Gong shoot for the stars with their ambition based headline: “Skyrocket Your Revenue Success”
- Use customer testimonials – your customers say it best.
This headline example from Monday sits on an exit intent pop-up, but testimonials can make a powerful core landing page headline. Featuring testimonials front and centre also gives you a great opportunity to dovetail some additional relevant other proof.
Keep your headline short & punchy:
Another factor you should consider when it comes to writing your headline is the length. As a rule of thumb, aim for no more than 10 words. We’ve seen a trend this year for SaaS companies to opt for short but effective headlines.
Here are some of the best examples:
- Slack — Slack is where work happens
- Airtable — Spreadsheet, meet database
- Monday — A new way to manage your work
These ultra-concise headlines aren’t reserved for the poster-child SaaS products above, it’s all in the execution.
Check out the last example from Monday on their Google Ads Landing Page. By linking their main product image to a scrolling headline they’re able to convey multiple use cases / features and maximise use of the hero section.
- Take the time to learn everything you can about your landing page visitors, this is crucial to crafting your headline
- Pick a headline format that suits both your product and what you know about your visitors
- Keep it succinct, no more than 10 words
- If appropriate speak directly to the visitor. Your brand, your business, your growth, your solution etc
2 – Show Me The Goods
The reason anybody is looking at your landing page is because they need a product. It goes without saying, therefore, that you need to show it off.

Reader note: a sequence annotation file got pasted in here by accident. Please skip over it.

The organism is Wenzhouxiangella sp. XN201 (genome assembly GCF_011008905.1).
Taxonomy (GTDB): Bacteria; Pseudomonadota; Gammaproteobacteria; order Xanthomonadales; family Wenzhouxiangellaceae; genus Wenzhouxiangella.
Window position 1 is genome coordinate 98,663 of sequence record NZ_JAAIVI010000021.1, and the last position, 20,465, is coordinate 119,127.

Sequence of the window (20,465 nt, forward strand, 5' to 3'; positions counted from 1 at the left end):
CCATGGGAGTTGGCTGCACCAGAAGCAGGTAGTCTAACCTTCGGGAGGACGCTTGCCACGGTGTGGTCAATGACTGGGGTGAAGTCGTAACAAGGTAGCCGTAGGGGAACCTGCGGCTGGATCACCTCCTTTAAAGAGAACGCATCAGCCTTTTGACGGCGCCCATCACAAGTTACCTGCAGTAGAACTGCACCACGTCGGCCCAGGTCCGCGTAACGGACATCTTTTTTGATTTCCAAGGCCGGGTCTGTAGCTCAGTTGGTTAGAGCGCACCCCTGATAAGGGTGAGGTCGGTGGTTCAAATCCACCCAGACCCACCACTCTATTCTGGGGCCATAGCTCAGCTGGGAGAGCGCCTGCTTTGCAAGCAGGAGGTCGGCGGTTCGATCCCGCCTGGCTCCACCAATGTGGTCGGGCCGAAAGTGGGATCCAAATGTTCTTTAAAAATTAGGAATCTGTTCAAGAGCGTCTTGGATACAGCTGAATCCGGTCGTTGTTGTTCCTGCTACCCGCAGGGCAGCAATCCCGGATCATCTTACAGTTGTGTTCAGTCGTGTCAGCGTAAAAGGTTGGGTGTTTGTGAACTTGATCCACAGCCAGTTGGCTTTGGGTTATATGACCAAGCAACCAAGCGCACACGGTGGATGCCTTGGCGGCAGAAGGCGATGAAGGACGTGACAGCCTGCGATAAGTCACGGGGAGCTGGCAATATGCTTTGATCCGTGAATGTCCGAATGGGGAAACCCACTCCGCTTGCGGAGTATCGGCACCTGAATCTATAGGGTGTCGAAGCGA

The easiest and clearest way to do this is with product screenshots or UI mockups.
Out of the 30 fastest growing companies on G2Crowd’s list, over two-thirds use images of their product on their landing pages.
Keep in mind, you don’t need to show off the whole product, that’s what your free trial or demo is for. You just need to convey the features & benefits.
2019’s SaaS leaders show simplified versions of the product so that visitors can see what it does without getting too hung up on every detail.
Your images need to demonstrate what your product can do. Your visitors are looking for any excuse to switch off, so they need to be instantly understandable.
There’s no use in showing a complicated dashboard if it’s going to take your visitors more than 10 seconds to understand it.
Highlight key sections of the UI.
- Slack utilise simplified UI mockups across all of their landing page designs:
- Both Airtable & Monday have highlighted core functionality with simplified, animated UI mock-ups
So what exactly should you take away from this?
Take a look at the UI images you’re using on your landing pages, is it crystal clear exactly what functionality you’re displaying? If not, could your images be simplified or would some accompanying text help convey the USPs.
- Use simplified UI mock ups, not fully fledged screenshots, to focus in on key features